I have known Peter Mandelson for fifteen years. In the early years, before the 1997 election, I worked for him directly as part of the Labour campaign team. Generally, he tolerated me, presumably judging my willingness to work hard and do what I was told unquestioningly almost made up for my inexperience and naivety.
When Peter was in Government and me left working for the Party (I wasn't one of the chosen few invited into the corridors of power) our relationship became more attenuated. I would occasionally get a call demanding I think up some amusing one liners for this speech or that. Sadly, few of my ideas were repeatable let alone appropriate for a speech by the Secretary of State for Trade and Industry; the calls finally dried up when I suggested an opening line for a speech to Westland Helicopters which included reference to 'riding on a big chopper'!
There was also a brief and unhappy time in Number Ten after Peter's second resignation but before he went to Europe when he would be virtually smuggled into Number Ten. He was supposed to be overseeing strategy, but lacking any formal role and still bruised at the manner of his second resignation, he had the power to interfere but not the capacity to lead.
Last week I met up with someone from the current Downing Street set up. He isn't the kind of person naturally to get on with Peter. Indeed I can recall him in the past suggesting Mandelson represented everything that was wrong with New Labour. But now my friend is effusive; 'wise', 'thoughtful' and 'approachable' were just some of the words in the paean of praise.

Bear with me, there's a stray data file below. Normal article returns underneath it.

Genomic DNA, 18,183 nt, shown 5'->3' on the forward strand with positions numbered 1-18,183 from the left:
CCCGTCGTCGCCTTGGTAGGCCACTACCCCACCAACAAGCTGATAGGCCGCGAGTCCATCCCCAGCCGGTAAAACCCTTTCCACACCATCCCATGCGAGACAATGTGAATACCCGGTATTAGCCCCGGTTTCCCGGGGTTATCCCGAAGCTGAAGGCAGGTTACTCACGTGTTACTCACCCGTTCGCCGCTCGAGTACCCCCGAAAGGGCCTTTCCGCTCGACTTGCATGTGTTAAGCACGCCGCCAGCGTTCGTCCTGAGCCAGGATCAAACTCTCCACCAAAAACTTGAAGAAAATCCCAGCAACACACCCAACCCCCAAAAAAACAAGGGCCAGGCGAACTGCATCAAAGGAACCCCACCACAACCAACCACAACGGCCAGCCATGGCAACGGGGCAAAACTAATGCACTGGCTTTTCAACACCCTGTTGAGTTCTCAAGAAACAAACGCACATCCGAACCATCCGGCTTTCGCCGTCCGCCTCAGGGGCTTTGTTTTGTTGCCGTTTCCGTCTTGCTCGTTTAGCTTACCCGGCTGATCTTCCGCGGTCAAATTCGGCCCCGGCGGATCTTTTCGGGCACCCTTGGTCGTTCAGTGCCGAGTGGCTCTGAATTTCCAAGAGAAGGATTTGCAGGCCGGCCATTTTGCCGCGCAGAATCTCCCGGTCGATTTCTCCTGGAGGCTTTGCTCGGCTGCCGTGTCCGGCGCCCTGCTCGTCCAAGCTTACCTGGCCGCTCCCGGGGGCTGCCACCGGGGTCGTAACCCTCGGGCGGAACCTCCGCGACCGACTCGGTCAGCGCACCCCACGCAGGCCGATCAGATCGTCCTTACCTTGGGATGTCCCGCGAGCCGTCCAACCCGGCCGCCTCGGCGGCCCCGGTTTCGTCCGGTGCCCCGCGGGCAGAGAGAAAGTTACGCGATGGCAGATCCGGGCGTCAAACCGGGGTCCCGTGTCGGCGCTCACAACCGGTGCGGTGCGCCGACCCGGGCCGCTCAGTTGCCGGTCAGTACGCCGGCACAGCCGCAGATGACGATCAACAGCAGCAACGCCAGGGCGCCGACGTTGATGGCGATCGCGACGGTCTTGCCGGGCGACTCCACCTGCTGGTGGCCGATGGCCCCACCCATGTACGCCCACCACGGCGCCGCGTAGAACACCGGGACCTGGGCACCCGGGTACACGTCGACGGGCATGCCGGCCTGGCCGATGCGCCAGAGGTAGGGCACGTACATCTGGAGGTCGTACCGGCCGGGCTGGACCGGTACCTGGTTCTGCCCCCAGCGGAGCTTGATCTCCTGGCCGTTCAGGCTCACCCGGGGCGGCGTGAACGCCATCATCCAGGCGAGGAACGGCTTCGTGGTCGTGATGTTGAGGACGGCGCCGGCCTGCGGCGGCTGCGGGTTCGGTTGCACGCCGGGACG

I was reminded of this when I read about Lord Mandelson's speech today in New York. I am relying on press reports but, for once, it feels like a Government minister is getting it right about the politics of the recession.
There are three aspects to what has been briefed that I welcome. First, Mandelson is encouraging minsters to resist the temptation to come up with new ideas every day which they claim are justified by, or will have a major impact upon, the recession. Given the scatter gun nature of much of President Obama's stimulus package this is good advice on both sides of the Atlantic. Second, Peter is honest about the sheer unknowability of the course of the recession. Labour ministers have veered between empty reassurance and Ed Balls' 'we're doomed' analysis. The reality is that none of us know how bad this will be and there is not much point speculating. Third, most significantly (and in line with an argument I have made in this blog), Peter is philosophical about the political impact of the recession. The message implied is 'we are bound to be attacked by the media and criticised by the public. There is no point trying to win people over at the moment. Instead we need to be seen to be focussing totally on responding to an ever changing situation'.
This speech won't change much. It won't have an effect on the economy and, politically, as I have often said in the past, the key factors all point to a Conservative victory next year. But it was a speech that needed to be made. It is honest and direct; new adjectives to be applied to the man who used to be the Prince of Darkness.
We shouldn’t underestimate how far our societies have pulled apart. Yet there is hope for renewal, says Anthony Painter. The question is not whether we come together – but how.